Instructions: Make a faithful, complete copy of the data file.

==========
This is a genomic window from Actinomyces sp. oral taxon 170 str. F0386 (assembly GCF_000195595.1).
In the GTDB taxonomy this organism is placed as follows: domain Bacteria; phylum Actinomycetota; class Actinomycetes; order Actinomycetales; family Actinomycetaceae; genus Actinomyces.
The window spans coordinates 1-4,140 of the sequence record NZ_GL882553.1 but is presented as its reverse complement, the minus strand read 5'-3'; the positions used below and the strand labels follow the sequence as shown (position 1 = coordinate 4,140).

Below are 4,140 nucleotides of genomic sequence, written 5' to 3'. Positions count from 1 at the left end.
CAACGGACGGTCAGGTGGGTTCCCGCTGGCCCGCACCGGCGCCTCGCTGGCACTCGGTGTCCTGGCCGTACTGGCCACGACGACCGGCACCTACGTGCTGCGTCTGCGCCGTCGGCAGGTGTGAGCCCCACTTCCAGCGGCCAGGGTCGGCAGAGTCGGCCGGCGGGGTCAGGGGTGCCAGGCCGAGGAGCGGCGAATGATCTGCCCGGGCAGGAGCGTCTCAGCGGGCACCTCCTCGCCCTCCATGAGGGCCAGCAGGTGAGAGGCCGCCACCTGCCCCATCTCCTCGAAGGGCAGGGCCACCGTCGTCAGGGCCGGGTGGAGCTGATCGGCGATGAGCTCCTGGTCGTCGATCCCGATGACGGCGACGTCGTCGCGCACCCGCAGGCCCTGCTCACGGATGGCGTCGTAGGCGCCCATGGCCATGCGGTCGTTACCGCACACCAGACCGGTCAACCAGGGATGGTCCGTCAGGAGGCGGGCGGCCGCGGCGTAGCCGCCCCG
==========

This is a genomic window from Actinomyces sp. oral taxon 170 str. F0386 (assembly GCF_000195595.1).
In the GTDB taxonomy this organism is placed as follows: domain Bacteria; phylum Actinomycetota; class Actinomycetes; order Actinomycetales; family Actinomycetaceae; genus Actinomyces.
The window spans coordinates 1-4,140 of the sequence record NZ_GL882553.1 but is presented as its reverse complement, the minus strand read 5'-3'; the positions used below and the strand labels follow the sequence as shown (position 1 = coordinate 4,140).

Below are 4,140 nucleotides of genomic sequence, written 5' to 3'. Positions count from 1 at the left end.
CAACGGACGGTCAGGTGGGTTCCCGCTGGCCCGCACCGGCGCCTCGCTGGCACTCGGTGTCCTGGCCGTACTGGCCACGACGACCGGCACCTACGTGCTGCGTCTGCGCCGTCGGCAGGTGTGAGCCCCACTTCCAGCGGCCAGGGTCGGCAGAGTCGGCCGGCGGGGTCAGGGGTGCCAGGCCGAGGAGCGGCGAATGATCTGCCCGGGCAGGAGCGTCTCAGCGGGCACCTCCTCGCCCTCCATGAGGGCCAGCAGGTGAGAGGCCGCCACCTGCCCCATCTCCTCGAAGGGCAGGGCCACCGTCGTCAGGGCCGGGTGGAGCTGATCGGCGATGAGCTCCTGGTCGTCGATCCCGATGACGGCGACGTCGTCGCGCACCCGCAGGCCCTGCTCACGGATGGCGTCGTAGGCGCCCATGGCCATGCGGTCGTTACCGCACACCAGACCGGTCAACCAGGGATGGTCCGTCAGGAGGCGGGCGGCCGCGGCGTAGCCGCCCCG